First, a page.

Carpenter hits 'challenging period' at plate

Cards veteran bunts against shift for 1st hit as offense struggles vs. Nats

April 13th, 2021

ST. LOUIS -- had been trying to hit the baseball as hard as he could for weeks. It’s usually a solid plan of attack.

Turns out he just needed to do the opposite.

The Cardinals veteran threw the proverbial monkey off his back in a cheeky way amid Monday night’s 5-2 loss to the Nationals at Busch Stadium, laying down a bunt against the shift in the third inning to break a hitless start across nine games to open the season.

“I'm glad to get one on the board,” Carpenter said. “You know, sometimes, that first one is the hardest one.”

The positive omen for the 35-year-old was not enough to pick up an otherwise inauspicious day for the Cardinals, who mustered just six hits off Nats pitchers and saw several other bunting endeavors fall by the wayside.

For one, it was starting pitcher John Gant laying down a pair of sacrifice bunts, in the third and fifth innings. Though successful, that second one maybe shouldn’t have happened.

In a tie ballgame, manager Mike Shildt elected to have Gant hit with one out and runners on first and second; Génesis Cabrera was already warmed to get the sixth. Knowing the bullpen had been taxed in the early goings and with Gant sitting at a rather low pitch count -- with success -- Shildt stuck with the starter. Tommy Edman then grounded out to strand the pair of advanced runners, and Gant failed to record an out when he went back out for the sixth.

“Those are the reasons. Can’t say they were the right reasons,” Shildt said. “I got to own it, didn’t feel like that was the best decision I made, and I got to be accountable for it.”

For Carpenter, though, it was a first step back to trying to become the offensive player the club hopes and believes he still can be. Despite a rather small sample at the outset of the regular season, Carpenter laced just two hits in 37 Spring Training at-bats. Relegated to a bench role to start the season, he’s needed to get himself back in hitting shape on the fly.

Raw numbers early this year have been positive. Of the seven balls he put into play entering Monday, five were considered hard-hit (95-plus mph), and several would have landed as homers had they been hit in different ballparks.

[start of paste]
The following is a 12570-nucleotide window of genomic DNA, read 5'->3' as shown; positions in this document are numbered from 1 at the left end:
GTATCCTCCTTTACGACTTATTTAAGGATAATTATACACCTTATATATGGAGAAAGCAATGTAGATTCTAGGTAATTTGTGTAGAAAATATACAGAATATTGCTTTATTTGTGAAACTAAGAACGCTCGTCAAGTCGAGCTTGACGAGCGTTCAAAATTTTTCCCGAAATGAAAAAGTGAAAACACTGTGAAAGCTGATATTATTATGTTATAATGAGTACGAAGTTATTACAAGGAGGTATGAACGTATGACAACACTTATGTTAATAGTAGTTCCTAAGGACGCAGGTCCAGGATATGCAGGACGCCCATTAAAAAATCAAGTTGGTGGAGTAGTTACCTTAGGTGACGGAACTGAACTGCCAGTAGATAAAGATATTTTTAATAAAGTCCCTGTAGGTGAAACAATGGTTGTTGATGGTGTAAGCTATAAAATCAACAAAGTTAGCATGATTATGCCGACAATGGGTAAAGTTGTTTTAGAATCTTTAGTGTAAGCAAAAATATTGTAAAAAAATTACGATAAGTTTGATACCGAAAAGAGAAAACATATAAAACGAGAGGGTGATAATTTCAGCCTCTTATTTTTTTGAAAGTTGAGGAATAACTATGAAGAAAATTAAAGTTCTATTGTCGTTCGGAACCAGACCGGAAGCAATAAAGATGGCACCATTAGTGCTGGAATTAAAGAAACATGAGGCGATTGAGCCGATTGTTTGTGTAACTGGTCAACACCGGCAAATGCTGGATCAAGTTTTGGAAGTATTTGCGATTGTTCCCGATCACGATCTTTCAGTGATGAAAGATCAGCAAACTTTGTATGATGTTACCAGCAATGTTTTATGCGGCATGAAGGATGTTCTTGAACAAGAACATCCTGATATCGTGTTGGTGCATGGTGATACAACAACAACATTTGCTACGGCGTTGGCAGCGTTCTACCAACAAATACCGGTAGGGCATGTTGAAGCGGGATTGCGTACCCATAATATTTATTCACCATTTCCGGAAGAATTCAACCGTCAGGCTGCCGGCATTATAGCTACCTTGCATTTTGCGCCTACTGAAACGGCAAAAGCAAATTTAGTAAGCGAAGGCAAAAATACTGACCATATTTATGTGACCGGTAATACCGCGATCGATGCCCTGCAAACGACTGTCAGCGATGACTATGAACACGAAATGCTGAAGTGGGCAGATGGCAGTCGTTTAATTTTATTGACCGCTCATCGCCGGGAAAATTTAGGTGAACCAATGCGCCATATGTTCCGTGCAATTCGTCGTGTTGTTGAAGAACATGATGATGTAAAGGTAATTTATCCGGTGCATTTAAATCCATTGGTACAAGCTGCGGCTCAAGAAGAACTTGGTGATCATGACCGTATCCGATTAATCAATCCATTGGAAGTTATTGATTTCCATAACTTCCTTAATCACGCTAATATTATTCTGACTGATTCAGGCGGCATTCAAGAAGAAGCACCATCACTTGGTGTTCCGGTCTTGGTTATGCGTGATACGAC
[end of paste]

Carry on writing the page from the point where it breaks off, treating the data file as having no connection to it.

It was on the anomaly -- a bunt against the shift with a 44.9-mph exit velocity -- that finally put a crooked number in the hits category.

“I got to that 3-1 count, [the third baseman] backed all the way up into natural shortstop position,” Carpenter recalled. “And I told myself that now's a good time to take it. And so I took it.”

“For Carp, we feel that Murphy's Law is gonna get on his side here at some point,” Shildt said.

As he hit first base, hordes of cheers came from the Cardinals’ dugout and the 12,894 in attendance. Carpenter -- a former MVP Award candidate, three-time All-Star and one-time Silver Slugger Award winner -- is used to cold spurts. But it doesn’t make the mental battle any easier.

“This game can be pretty challenging at times,” he said. “I'm going through a challenging period, but I also totally get that we're in a results business. …

“Obviously, this hasn't been fun, and I'm not enjoying it, but I feel like I've done a decent enough job mentally to kind of stay where I needed to stay.”

Carpenter wasn’t the only one with the slump-breaking hit. Whereas Nos. 2-5 in the lineup -- Paul Goldschmidt, Nolan Arenado, Yadier Molina and Dylan Carlson -- combined to go 1-for-16 with seven strikeouts, Paul DeJong came through in the seventh inning, hammering a single 100.1 mph to break an 0-for-26 skid.

The pair provided shades of positivity on an otherwise dreary night for St. Louis, which fell back to .500 and the owner of a three-game losing streak.

The modestly positive signs began on Monday. The Cardinals hope that it continues on Tuesday.

One hit is a start.

“I know people were clamoring for it,” Shildt said. “They got it.”